How do we mix the oil and water of evangelism and social responsibility? Delegates in Grand Rapids wrestle with an important issue discussed in “The Other Side of Thanksgiving.”

What is the relationship between the Great Commission (to go into all the world and preach the gospel) and the Great Commandment (to love God and to love one’s neighbor as oneself)? How do evangelism and social responsibility relate?

Are they different sides of the same coin—or competitors? Mission executives increasingly complain that relief and development agencies get a growing share of a finite evangelical dollar. Other opinion leaders insist it is high time evangelicals paid more attention to the needs of 800 million fellow humans who live near the margins of survival. They assert that the traditional emphasis on preaching the gospel and on church growth is a distortion of the real mandate of God’s people in the world.

The Consultation on the Relationship between Evangelism and Social Responsibility held at Grand Rapids, Michigan, last June grasped a nettle that has been a major irritant at international evangelical gatherings for more than a decade. By facing these issues squarely its sponsors hoped to produce a document that would defuse tensions and help unite Christians whose perceptions of Christian responsibility were leading them to stress different priorities, threatening to produce overt disunity within the worldwide evangelical movement.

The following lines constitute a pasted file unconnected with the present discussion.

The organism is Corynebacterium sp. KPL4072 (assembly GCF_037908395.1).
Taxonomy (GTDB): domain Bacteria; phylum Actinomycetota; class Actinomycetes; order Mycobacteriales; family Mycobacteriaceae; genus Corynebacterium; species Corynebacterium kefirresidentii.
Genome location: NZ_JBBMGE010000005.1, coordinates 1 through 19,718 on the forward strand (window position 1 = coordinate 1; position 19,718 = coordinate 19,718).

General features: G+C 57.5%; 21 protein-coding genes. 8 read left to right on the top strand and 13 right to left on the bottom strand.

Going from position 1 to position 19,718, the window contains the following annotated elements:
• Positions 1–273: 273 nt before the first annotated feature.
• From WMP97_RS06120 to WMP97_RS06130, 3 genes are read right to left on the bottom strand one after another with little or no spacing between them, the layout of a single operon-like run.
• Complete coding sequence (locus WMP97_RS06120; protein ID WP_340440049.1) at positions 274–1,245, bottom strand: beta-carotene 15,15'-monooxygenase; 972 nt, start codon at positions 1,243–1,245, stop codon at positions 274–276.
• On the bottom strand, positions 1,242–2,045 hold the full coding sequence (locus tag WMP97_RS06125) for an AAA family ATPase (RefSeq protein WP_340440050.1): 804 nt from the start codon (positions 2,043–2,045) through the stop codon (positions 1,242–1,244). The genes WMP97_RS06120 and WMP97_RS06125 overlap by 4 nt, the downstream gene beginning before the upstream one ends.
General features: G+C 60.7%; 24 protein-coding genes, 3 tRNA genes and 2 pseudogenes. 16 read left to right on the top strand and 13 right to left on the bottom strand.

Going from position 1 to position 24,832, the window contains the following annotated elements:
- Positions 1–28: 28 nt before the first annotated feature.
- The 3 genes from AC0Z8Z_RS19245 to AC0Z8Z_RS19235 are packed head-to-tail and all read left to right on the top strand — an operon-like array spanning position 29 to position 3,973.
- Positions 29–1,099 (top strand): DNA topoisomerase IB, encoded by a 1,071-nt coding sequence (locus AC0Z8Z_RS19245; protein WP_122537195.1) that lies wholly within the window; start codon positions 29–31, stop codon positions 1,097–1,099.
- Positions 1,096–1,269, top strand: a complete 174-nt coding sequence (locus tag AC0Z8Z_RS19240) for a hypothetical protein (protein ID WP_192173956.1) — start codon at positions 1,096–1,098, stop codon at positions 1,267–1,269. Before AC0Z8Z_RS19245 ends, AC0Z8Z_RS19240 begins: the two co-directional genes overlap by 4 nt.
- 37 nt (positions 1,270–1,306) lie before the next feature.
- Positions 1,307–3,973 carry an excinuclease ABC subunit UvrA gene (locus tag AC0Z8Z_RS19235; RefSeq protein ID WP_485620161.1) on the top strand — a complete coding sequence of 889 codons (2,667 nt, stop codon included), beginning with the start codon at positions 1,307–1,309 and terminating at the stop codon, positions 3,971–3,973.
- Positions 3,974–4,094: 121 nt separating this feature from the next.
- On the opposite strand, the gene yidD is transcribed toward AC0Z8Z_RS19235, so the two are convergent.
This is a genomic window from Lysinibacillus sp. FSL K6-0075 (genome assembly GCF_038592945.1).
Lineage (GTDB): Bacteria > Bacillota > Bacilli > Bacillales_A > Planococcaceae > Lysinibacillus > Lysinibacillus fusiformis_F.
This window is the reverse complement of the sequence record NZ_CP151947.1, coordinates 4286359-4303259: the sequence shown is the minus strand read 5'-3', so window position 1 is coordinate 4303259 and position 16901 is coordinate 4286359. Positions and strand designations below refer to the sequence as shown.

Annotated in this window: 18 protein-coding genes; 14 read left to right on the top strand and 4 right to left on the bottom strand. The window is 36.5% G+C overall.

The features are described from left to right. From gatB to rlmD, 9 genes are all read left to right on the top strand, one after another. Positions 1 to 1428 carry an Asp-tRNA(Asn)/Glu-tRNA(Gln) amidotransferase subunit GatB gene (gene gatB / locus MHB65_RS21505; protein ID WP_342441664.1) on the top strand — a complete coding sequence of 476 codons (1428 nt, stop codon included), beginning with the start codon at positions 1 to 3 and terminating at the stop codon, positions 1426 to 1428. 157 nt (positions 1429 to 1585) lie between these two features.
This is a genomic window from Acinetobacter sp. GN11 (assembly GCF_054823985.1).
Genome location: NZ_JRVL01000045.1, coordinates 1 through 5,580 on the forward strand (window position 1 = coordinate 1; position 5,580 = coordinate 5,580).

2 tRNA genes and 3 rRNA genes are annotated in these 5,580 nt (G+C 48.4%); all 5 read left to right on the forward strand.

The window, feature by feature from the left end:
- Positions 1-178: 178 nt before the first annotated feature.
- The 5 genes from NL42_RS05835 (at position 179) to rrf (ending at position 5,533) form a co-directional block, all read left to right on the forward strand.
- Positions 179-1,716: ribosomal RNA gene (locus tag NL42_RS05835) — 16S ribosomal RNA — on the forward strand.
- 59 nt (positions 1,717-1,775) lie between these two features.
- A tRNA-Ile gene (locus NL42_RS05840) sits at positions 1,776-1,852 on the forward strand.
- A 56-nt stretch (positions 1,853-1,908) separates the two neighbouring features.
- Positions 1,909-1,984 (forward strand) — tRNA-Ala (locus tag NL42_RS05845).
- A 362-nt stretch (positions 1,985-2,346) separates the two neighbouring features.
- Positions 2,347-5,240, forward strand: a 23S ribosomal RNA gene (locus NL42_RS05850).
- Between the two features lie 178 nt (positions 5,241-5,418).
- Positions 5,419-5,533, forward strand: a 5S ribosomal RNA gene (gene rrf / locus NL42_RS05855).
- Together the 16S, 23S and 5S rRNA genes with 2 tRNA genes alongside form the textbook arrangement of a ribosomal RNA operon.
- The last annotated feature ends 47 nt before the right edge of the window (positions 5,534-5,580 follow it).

The structure of the consultation was designed with great care by a joint committee established by the World Evangelical Fellowship (WEF) and the Lausanne Committee for World Evangelization (LCWE) to coordinate their most important joint exercise to date. Forty-two participants and ten consultants from ...

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